RiskMap Podcast: Venezuela; Power shifts in Southern Africa; The global cyber threat
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RiskMap Podcast: Venezuela update; Power shifts in Southern Africa; The global cyber threat
The RiskMap Podcast - A conversation about what's happening in the world and what it means for global business.
In this edition:
- Laura Sharkey, an analyst covering the Andean region, provides an update on the crisis in Venezuela and the outlook for businesses operating there as the government of President Nicolas Maduro continues making moves to completely centralize power. [Minute 1:15]
- A series of high profile cyber attacks in recent months have highlighted the significant risks facing global businesses. Nicolas Reyes, Associate Director for Cyber Security, discusses how companies can get ahead of the ever-shifting cyber threat. [Minute 7:58]
- Barnaby Fletcher, an analyst covering Southern Africa, discusses the upcoming presidential election in Angola that will close the 38-year tenure of president José Eduardo dos Santos, South Africa's recent vote to continue the controversial rule of president Jacob Zuma, and how the varying questions around power and leadership throughout the region will impact the business environment. [Minute 16:30]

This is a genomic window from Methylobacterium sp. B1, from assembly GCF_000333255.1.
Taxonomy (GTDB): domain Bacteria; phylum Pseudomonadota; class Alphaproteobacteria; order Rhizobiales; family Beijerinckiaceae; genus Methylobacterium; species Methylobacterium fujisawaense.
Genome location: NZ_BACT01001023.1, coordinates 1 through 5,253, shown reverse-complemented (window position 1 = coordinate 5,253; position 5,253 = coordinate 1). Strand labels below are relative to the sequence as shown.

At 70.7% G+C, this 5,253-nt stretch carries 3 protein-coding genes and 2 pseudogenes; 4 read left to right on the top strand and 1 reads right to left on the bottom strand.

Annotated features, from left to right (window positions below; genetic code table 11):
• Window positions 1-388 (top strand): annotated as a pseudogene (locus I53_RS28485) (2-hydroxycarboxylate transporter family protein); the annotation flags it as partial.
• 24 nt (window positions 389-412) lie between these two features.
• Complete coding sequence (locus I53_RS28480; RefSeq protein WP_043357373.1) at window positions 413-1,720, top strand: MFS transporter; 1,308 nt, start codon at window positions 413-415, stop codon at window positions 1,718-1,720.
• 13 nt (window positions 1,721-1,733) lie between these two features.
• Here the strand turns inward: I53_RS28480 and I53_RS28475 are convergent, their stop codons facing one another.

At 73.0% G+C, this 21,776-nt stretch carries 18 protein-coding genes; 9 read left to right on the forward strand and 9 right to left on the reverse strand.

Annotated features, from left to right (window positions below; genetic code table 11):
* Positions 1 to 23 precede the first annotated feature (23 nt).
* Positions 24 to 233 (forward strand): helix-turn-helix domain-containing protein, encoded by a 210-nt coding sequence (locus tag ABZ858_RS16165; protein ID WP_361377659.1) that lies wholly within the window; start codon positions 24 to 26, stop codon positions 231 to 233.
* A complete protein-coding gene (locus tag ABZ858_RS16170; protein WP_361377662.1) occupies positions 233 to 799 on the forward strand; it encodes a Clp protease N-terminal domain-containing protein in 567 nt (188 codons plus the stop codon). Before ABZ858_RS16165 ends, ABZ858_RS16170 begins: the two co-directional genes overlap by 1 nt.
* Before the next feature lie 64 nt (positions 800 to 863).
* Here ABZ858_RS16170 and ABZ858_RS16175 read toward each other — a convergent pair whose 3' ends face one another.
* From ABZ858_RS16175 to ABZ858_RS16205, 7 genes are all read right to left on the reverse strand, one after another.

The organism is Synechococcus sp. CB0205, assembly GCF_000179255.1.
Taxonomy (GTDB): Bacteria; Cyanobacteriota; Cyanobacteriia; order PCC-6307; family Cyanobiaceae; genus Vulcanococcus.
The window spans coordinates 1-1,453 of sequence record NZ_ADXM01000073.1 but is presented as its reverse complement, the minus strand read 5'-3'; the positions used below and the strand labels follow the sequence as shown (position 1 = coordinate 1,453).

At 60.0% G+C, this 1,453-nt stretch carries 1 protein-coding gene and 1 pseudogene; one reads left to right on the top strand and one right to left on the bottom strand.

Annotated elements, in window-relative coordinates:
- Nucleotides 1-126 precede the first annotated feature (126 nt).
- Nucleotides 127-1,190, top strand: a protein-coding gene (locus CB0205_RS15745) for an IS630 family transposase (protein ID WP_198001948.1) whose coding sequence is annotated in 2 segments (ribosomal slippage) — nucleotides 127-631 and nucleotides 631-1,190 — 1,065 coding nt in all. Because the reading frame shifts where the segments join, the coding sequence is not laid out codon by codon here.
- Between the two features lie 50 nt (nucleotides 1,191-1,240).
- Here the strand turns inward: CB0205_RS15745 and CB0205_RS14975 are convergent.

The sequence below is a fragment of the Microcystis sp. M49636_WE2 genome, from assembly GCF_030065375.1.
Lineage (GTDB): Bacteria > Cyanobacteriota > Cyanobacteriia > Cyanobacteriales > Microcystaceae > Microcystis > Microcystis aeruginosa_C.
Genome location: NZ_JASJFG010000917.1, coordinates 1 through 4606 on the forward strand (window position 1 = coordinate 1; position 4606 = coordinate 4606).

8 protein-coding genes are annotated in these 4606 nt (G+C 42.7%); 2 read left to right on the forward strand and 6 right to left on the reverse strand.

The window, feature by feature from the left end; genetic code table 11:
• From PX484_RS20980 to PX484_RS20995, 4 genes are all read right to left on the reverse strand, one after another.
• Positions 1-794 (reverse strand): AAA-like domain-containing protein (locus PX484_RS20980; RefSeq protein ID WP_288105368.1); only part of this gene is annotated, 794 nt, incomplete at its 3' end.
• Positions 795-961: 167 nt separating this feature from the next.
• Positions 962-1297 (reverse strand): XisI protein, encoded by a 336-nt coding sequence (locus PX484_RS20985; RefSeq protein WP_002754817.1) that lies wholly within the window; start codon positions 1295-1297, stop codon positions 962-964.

The Far Eastern town of Vladivostok, perched on the Sea of Okhotsk, used to only be worth a visit if you were a soldier or a sailor. Being neither, it was with some trepidation that I took the eight-hour overnight flight from Moscow in the depths of winter, and arrived to a balmy -27C.
Global maritime security incidents continue to decline but new threats emerge. From the nature of the incident, to the type of vessel targeted, our 2017 full year review covers trends to be aware of.
In this Newsletter we talk about the top 4 risks for businesses in Russia for 2018 and the lessons from January's Gaidar Forum.
For thousands of years, Chinese people have thought of themselves as the Middle Kingdom. Being in the “middle” has connotations of political, economic and cultural power, yet in recent centuries, Europe and more recently the United States were the centres of global power.
The Australian government has tabled a series of new laws covering foreign bribery and other economic offenses. If these are passed into law, as we expect, they will make it much easier to prosecute companies for bribery offenses committed either at home or abroad.